Faculty of Physics

Nanoscale magnetic Systems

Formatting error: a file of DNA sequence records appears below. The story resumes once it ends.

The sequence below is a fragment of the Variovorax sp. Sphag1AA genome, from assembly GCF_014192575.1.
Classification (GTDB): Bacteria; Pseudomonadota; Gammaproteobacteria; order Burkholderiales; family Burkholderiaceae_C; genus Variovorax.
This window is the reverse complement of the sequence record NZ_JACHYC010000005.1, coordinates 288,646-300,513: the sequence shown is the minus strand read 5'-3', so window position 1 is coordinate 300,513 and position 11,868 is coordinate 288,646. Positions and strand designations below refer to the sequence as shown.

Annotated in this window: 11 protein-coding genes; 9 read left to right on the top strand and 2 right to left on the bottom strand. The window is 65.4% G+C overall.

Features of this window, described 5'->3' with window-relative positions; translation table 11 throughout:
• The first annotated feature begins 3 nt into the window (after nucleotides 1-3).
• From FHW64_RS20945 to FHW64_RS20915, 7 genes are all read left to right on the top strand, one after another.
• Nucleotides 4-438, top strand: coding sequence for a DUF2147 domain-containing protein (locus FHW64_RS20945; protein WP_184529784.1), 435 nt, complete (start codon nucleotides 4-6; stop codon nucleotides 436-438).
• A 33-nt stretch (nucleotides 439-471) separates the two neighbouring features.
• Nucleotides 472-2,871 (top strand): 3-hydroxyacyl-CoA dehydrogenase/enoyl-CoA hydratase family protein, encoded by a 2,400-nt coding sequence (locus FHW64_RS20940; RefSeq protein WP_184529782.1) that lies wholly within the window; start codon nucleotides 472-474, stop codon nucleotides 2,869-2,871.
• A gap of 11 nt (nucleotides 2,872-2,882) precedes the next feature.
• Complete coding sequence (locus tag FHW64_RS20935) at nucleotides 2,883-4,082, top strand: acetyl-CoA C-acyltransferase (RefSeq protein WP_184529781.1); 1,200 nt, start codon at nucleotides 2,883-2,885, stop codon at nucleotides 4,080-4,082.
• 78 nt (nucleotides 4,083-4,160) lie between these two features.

Prof. Michael Farle’s research group focuses on nanoscale magnetic systems. Both static as well as dynamic (10 picoseconds or up to 24 GHz) experiments have been carried out. As part of an EU-funded project, for example, new concepts for rare-earth-free permanent magnets have been developed with the aim of increasing their magnetic energy production, thus paving the way for new energy-saving applications (electric motors, generators). As a result, cobalt/nickel nanorods were able to be chemically synthesised and CoFe nanowires electrochemically synthesised; both displayed significantly increased magnetic strengths after well-considered further handling. In a further study, Heusler alloys were produced in which 2 nm size precipitations were embedded with ferromagnetic scales and a paramagnetic core in an antiferric matrix, showed a coercive field strength of over 5 T. This strong pinning and its geometrical preferred direction can be set and is non-volatile in terms of both heat and magnetism. The MAX phases, nano-laminated magnetic materials, have been researched as a third material system that represents a new magnetic substance class that was discovered for the first time in 2014. In addition to this material-scientific work, investigations into using magnetic hybrid and nanoparticles in biomedical applications, such as hyperthermia, have been carried out. As part of this, nanoparticles with record-breaking parameters have been developed for medical applications in international collaborations (funded by the DAAD). The manufactured iron oxide and ferric nanoparticles were manufactured with respect to biocompatibility in their diameter and composition, which means that as much heat as possible can be created by the magnetic alternating fields. In a forward-looking project, it could be shown that magnetic resonance absorption in the interfaces of magnetic contrast methods could be used as a spin current detector as well as a ‘contactless temperature sensor’ for heating nanoparticles in vitro.